"Happiness Is a Warm Gun" is a song by The Beatles featured on the eponymous double-disc album The Beatles (also known as The White Album). It is primarily a John Lennon composition, credited to Lennon/McCartney. The original working title of the song was "Happiness Is a Warm Gun in Your Hand," which was inspired by a magazine containing the phrase, which in turn parodied "Happiness Is a Warm Puppy," a Peanuts book written and illustrated by Charles Schulz in 1962.
According to Lennon, the title came from the cover of a gun magazine that producer George Martin showed him: "I think he showed me a cover of a magazine that said 'Happiness Is a Warm Gun.' It was a gun magazine. I just thought it was a fantastic, insane thing to say. A warm gun means you just shot something."
"Happiness Is a Warm Gun" is Paul McCartney's favorite song on the White Album. Although tensions were high among the band during the album's recording sessions, they reportedly collaborated as a close unit to work out the song's challenging rhythmic and meter issues, and consequently considered it one of the few true "Beatles" songs on the album.
Lennon once claimed the song was "sort of a history of rock and roll," as it features five different sections but is less than three minutes long. The song begins with a brief lilting section ("She's not a girl who misses much..."). Drums, bass and distorted guitar are introduced as this portion of the song proceeds. The surreal imagery from this section is allegedly taken from an acid trip that Lennon and Derek Taylor experienced, with Taylor contributing the opening lines. After this, the song transitions into a Lennon song fragment called "I Need a Fix," built around an ominous-sounding guitar riff. This section drifts into the next section, a chorus of "Mother Superior jumped the gun."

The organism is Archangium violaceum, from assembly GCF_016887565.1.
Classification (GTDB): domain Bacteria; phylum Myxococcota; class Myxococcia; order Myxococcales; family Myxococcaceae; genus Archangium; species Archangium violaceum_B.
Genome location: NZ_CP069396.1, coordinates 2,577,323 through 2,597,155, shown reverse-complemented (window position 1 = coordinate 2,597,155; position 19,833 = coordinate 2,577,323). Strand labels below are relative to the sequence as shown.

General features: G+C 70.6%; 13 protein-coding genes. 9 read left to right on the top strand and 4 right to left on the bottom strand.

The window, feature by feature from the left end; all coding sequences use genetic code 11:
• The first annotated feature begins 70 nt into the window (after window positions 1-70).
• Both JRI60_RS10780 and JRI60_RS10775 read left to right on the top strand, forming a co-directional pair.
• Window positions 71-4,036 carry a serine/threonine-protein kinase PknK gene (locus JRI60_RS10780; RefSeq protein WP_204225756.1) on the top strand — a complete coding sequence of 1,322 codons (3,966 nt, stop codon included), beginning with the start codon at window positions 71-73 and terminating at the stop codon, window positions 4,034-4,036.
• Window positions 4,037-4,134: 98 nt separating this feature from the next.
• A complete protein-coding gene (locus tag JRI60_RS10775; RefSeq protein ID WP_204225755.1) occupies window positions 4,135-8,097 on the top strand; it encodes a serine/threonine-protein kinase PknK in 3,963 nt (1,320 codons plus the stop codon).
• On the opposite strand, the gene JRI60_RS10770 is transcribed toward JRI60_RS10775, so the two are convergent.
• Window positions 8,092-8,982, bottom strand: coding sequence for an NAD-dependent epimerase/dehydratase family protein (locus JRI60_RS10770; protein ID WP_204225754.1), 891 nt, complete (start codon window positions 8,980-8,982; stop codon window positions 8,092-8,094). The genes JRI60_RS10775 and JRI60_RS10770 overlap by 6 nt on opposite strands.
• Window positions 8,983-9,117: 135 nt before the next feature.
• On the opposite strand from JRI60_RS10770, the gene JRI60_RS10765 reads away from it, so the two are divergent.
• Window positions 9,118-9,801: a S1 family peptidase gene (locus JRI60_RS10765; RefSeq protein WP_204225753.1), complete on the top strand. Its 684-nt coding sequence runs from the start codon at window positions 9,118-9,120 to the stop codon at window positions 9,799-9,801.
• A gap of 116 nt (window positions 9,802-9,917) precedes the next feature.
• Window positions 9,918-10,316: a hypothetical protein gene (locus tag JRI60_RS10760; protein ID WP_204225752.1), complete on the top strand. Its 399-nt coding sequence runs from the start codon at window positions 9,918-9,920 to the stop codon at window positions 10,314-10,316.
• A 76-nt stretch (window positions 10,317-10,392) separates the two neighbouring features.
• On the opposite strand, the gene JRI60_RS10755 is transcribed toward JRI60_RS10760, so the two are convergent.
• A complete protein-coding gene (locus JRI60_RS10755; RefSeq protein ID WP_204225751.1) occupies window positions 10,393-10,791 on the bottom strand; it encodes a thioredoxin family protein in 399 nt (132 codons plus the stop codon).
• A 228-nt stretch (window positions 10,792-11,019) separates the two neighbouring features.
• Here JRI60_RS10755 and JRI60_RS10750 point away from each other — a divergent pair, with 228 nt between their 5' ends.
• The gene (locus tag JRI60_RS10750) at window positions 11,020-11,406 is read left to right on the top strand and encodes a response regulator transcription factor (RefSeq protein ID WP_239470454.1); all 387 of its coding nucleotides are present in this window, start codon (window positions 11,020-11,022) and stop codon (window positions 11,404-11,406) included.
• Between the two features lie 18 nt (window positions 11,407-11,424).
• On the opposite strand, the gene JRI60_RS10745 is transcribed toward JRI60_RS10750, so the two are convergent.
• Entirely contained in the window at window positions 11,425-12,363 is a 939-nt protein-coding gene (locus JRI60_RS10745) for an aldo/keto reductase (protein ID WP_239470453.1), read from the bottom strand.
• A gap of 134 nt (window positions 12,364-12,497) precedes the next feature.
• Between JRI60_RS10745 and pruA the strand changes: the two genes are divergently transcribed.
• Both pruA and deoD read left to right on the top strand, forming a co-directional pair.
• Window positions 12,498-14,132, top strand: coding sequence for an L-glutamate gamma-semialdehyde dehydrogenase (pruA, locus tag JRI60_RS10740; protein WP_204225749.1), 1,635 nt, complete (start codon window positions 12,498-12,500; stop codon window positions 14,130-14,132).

The final section is a doo-wop send up, with the back-up of vocals of "bang, bang, shoot shoot." The song's multiple sections inspired Radiohead's three part "Paranoid Android" on OK Computer.
One of the most salient musical features of the song is its frequent shifts in meter. Beginning in 6/4 time, the song shifts to 4/4 time before the line "a soap impression of his wife which he ate an donated to the National Trust", which uses a measure of 5/4, then 4/4, and to 9/8 and 6/8 time for the guitar solo in the "I need a fix..." section. This gives way to 9/8 and 10/8 measures in the "Mother Superior..." section before returning to 4/4 for the majority of the doo-wop style ending. During Lennon's spoken-word interlude, the song switches into 12/8 for three measures, with Ringo playing a 6/4 beat under it.
Many different interpretations of the song have been offered down the years. It has been said that, in addition to the obvious reference mentioned above, the "Warm Gun" could also allude to Lennon's sexual desire for Yoko Ono and also to his well documented problems with heroin at the time of the recording of The White Album (in this case, the gun being a loaded syringe, although Lennon claimed to have snorted, rather than injected, heroin during the time that he used the drug). Another heroin reference in the song is the line "I need a fix, 'cuz I'm going down/Down to the bits that I left uptown."
* John Lennon - lead vocals, backing vocals, lead guitar
* Paul McCartney - bass guitar, backing vocals
* George Harrison - fuzzed lead guitar, backing vocals
* Ringo Starr - drums, tambourine
* Tori Amos, on the album Strange Little Girls
* Phish, on the album Live Phish Volume 13
* U2, as a B-side of the single "Last Night on Earth"
* Alanis Morissette, during the 1995-1996 Can't Not Tour
* Joe Anderson with Salma Hayek, for the soundtrack of Across the Universe
* Guns N' Roses on the Use Your Illusion Tour
* The Breeders, on the album Pod
* Marc Ribot, on the album Saints
* Dream Theater, circulating in live bootlegs online
It was featured in the Michael Moore documentary Bowling for Columbine in a montage sequence and in the film Across the Universe in which Maxwell is being injected with morphine. Marilyn Manson's single "Get Your Gunn" contains a remix entitled "Mother Inferior Got Her Gunn," a reference to the line "Mother Superior jumped the gun." On the album, "Rarities Volume 1," the song is spelled "Hapiness is a Warm Gun", missing the second "p" in happiness.
Album: The Beatles
Released: 22 November 1968
Recorded: Abbey Road Studios, 24–25 September 1968
Genre: Hard rock, doo wop, Progressive rock
Label: Apple Records
Producer: George Martin